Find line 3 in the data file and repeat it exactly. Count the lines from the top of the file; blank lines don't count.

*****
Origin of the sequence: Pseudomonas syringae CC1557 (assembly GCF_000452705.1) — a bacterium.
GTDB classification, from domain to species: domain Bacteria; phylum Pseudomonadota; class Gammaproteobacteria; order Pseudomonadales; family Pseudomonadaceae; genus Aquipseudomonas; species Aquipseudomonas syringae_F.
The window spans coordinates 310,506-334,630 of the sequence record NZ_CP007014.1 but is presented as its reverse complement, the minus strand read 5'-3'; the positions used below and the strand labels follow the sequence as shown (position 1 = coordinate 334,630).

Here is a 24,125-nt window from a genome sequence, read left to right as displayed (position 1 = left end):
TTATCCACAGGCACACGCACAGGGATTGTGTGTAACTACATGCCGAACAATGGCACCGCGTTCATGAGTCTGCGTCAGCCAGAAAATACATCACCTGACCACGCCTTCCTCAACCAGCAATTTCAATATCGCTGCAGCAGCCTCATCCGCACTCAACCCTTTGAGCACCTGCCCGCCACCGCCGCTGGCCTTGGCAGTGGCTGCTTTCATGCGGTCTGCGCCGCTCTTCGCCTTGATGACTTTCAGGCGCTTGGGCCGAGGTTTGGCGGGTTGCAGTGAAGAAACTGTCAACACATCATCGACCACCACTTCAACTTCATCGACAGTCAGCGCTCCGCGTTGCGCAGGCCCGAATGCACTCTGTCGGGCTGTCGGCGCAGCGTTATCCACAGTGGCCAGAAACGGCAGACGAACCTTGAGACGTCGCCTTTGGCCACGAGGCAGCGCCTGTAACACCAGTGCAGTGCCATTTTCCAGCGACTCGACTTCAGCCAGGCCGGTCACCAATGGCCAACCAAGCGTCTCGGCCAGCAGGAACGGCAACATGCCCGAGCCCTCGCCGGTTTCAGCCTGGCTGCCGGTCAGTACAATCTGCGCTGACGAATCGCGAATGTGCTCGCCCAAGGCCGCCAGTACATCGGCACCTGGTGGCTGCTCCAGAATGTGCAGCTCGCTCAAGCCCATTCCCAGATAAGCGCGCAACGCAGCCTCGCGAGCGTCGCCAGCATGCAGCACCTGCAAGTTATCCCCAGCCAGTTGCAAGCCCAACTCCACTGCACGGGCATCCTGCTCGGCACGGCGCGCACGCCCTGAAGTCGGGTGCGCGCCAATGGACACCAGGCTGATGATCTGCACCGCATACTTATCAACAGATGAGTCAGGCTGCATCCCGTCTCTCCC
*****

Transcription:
The window spans coordinates 310,506-334,630 of the sequence record NZ_CP007014.1 but is presented as its reverse complement, the minus strand read 5'-3'; the positions used below and the strand labels follow the sequence as shown (position 1 = coordinate 334,630).